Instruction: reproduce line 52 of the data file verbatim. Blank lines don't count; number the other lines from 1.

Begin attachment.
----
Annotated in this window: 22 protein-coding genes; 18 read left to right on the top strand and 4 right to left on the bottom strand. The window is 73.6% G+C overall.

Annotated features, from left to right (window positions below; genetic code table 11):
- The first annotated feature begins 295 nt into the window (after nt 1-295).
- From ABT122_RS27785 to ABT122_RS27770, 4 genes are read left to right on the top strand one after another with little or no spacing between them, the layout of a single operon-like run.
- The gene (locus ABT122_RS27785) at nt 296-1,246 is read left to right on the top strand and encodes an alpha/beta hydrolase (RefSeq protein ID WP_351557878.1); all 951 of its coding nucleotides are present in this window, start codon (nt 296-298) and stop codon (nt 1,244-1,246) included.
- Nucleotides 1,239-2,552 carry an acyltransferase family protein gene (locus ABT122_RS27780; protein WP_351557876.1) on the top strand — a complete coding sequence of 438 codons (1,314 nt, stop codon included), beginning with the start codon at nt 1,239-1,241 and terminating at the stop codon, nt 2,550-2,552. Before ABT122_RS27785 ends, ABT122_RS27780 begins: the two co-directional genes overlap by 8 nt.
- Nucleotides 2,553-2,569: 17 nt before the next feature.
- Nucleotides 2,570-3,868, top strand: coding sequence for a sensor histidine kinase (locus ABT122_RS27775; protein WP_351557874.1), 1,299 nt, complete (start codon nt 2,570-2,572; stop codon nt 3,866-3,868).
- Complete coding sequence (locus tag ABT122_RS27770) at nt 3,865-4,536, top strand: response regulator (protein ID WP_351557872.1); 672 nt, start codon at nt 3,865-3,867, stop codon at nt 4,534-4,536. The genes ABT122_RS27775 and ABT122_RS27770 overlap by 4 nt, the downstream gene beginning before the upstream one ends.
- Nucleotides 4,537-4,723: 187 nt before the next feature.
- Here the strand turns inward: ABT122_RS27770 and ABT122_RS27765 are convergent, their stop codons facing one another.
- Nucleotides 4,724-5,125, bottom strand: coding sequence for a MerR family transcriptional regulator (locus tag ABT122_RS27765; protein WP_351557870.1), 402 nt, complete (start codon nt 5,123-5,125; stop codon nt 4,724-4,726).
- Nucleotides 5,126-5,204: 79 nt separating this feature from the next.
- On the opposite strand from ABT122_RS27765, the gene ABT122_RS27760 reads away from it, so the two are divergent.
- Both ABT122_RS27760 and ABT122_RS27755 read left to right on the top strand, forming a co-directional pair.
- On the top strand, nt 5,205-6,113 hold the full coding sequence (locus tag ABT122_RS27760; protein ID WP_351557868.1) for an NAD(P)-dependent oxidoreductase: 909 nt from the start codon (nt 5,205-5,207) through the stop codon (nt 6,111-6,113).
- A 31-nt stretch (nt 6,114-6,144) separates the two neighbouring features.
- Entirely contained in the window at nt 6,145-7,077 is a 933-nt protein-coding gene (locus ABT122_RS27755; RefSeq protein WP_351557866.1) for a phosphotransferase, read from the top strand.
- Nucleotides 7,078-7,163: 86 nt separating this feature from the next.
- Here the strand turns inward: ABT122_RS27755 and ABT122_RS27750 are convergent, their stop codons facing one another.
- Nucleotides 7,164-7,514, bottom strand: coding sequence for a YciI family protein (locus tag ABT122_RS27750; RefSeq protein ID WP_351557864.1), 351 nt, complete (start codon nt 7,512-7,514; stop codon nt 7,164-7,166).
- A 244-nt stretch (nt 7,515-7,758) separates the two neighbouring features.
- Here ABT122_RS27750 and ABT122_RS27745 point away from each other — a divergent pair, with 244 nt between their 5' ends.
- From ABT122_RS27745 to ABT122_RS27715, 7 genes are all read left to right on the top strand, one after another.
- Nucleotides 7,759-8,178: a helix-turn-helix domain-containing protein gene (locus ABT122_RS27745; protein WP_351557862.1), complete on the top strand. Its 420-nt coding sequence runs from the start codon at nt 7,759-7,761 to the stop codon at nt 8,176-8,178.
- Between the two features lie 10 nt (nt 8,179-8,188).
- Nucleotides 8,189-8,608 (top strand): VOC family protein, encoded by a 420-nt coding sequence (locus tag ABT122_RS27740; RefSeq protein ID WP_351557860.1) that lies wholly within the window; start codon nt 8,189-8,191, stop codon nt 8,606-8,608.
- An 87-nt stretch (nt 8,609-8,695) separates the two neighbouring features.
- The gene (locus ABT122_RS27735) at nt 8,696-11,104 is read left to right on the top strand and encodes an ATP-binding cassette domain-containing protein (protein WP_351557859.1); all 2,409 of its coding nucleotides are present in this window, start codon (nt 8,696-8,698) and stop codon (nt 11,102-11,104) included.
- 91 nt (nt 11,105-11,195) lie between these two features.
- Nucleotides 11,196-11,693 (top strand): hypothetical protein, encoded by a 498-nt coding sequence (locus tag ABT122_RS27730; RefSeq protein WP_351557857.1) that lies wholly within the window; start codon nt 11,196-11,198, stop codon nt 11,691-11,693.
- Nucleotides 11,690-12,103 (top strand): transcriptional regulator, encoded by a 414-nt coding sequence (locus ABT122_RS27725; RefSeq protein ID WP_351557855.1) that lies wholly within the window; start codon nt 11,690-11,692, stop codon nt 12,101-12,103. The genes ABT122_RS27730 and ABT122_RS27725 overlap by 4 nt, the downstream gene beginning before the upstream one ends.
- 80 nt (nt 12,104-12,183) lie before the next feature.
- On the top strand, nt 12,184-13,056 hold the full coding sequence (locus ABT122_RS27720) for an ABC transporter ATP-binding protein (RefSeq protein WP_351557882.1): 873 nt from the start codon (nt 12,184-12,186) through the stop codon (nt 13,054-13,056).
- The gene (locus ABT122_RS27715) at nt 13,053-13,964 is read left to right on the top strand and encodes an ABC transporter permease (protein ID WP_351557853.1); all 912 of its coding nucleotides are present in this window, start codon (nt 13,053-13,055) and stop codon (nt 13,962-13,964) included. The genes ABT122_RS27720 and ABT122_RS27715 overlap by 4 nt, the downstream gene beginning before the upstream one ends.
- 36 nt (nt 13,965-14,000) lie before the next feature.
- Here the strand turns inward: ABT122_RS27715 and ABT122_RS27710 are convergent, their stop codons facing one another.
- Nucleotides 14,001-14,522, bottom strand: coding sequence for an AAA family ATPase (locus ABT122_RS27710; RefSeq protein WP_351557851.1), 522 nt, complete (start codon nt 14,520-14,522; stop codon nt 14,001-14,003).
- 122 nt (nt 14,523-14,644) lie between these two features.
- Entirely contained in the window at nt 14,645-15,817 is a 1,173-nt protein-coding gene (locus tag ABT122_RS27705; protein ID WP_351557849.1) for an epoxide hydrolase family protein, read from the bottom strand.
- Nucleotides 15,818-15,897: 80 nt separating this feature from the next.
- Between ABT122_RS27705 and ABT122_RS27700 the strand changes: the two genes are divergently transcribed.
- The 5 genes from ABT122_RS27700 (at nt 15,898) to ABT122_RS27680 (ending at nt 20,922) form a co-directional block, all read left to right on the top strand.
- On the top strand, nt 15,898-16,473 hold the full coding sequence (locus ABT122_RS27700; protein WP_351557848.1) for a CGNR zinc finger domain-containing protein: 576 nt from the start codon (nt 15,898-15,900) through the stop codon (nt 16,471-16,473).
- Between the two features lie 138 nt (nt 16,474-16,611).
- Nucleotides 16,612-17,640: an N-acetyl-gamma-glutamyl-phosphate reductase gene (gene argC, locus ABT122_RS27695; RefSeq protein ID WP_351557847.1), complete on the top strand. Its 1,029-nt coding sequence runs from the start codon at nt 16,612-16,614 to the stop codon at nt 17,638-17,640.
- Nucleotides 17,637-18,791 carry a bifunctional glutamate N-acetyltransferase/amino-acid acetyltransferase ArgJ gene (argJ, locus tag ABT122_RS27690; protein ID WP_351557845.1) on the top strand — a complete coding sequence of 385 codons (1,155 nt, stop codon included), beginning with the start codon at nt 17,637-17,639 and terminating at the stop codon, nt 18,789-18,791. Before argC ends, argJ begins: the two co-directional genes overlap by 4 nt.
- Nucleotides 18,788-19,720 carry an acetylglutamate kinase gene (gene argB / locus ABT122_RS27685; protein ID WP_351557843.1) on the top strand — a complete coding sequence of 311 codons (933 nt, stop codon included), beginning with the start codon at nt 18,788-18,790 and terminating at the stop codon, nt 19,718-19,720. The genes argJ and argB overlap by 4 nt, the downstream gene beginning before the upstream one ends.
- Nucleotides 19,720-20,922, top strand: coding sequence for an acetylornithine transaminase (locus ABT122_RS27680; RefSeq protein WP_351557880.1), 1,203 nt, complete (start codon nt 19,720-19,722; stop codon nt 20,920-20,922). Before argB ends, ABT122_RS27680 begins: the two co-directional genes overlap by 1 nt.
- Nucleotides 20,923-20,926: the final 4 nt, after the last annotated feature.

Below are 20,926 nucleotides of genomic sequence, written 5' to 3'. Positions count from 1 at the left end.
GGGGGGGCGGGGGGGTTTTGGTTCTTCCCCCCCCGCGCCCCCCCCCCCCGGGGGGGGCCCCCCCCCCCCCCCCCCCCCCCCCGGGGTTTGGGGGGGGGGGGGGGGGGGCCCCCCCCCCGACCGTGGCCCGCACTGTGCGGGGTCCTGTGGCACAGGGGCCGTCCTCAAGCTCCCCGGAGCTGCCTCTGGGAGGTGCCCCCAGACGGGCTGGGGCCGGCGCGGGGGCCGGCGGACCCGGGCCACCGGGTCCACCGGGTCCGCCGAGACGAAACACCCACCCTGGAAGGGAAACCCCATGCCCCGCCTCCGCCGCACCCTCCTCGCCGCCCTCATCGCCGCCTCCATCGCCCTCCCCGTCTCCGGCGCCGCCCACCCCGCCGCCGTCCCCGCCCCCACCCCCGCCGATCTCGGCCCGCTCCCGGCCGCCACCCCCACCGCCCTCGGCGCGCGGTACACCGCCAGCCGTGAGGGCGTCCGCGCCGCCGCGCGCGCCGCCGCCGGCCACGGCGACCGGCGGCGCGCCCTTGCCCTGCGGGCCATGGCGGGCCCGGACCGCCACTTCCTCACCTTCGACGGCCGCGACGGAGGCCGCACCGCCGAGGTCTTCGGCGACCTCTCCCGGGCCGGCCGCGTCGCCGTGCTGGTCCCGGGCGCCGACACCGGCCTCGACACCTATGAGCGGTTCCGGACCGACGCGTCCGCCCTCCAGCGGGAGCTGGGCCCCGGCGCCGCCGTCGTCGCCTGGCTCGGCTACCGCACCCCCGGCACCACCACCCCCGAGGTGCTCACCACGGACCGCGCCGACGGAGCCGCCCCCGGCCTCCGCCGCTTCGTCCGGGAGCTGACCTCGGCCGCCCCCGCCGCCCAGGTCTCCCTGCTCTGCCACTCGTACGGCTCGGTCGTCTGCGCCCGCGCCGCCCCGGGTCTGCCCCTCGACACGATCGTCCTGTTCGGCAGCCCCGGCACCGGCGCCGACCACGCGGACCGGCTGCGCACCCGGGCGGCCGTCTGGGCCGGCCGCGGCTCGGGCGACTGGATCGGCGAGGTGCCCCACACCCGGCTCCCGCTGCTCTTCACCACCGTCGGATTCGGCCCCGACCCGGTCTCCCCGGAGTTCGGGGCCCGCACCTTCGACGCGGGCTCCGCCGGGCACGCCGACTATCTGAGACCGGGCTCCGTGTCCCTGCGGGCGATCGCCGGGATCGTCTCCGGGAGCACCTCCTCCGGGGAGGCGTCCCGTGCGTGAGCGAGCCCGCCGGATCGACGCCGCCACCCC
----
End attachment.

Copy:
GGGGGGGCGGGGGGGTTTTGGTTCTTCCCCCCCCGCGCCCCCCCCCCCCGGGGGGGGCCCCCCCCCCCCCCCCCCCCCCCCCGGGGTTTGGGGGGGGGGGGGGGGGGGCCCCCCCCCCGACCGTGGCCCGCACTGTGCGGGGTCCTGTGGCACAGGGGCCGTCCTCAAGCTCCCCGGAGCTGCCTCTGGGAGGTGCCCCCAGACGGGCTGGGGCCGGCGCGGGGGCCGGCGGACCCGGGCCACCGGGTCCACCGGGTCCGCCGAGACGAAACACCCACCCTGGAAGGGAAACCCCATGCCCCGCCTCCGCCGCACCCTCCTCGCCGCCCTCATCGCCGCCTCCATCGCCCTCCCCGTCTCCGGCGCCGCCCACCCCGCCGCCGTCCCCGCCCCCACCCCCGCCGATCTCGGCCCGCTCCCGGCCGCCACCCCCACCGCCCTCGGCGCGCGGTACACCGCCAGCCGTGAGGGCGTCCGCGCCGCCGCGCGCGCCGCCGCCGGCCACGGCGACCGGCGGCGCGCCCTTGCCCTGCGGGCCATGGCGGGCCCGGACCGCCACTTCCTCACCTTCGACGGCCGCGACGGAGGCCGCACCGCCGAGGTCTTCGGCGACCTCTCCCGGGCCGGCCGCGTCGCCGTGCTGGTCCCGGGCGCCGACACCGGCCTCGACACCTATGAGCGGTTCCGGACCGACGCGTCCGCCCTCCAGCGGGAGCTGGGCCCCGGCGCCGCCGTCGTCGCCTGGCTCGGCTACCGCACCCCCGGCACCACCACCCCCGAGGTGCTCACCACGGACCGCGCCGACGGAGCCGCCCCCGGCCTCCGCCGCTTCGTCCGGGAGCTGACCTCGGCCGCCCCCGCCGCCCAGGTCTCCCTGCTCTGCCACTCGTACGGCTCGGTCGTCTGCGCCCGCGCCGCCCCGGGTCTGCCCCTCGACACGATCGTCCTGTTCGGCAGCCCCGGCACCGGCGCCGACCACGCGGACCGGCTGCGCACCCGGGCGGCCGTCTGGGCCGGCCGCGGCTCGGGCGACTGGATCGGCGAGGTGCCCCACACCCGGCTCCCGCTGCTCTTCACCACCGTCGGATTCGGCCCCGACCCGGTCTCCCCGGAGTTCGGGGCCCGCACCTTCGACGCGGGCTCCGCCGGGCACGCCGACTATCTGAGACCGGGCTCCGTGTCCCTGCGGGCGATCGCCGGGATCGTCTCCGGGAGCACCTCCTCCGGGGAGGCGTCCCGTGCGTGAGCGAGCCCGCCGGATCGACGCCGCCACCCC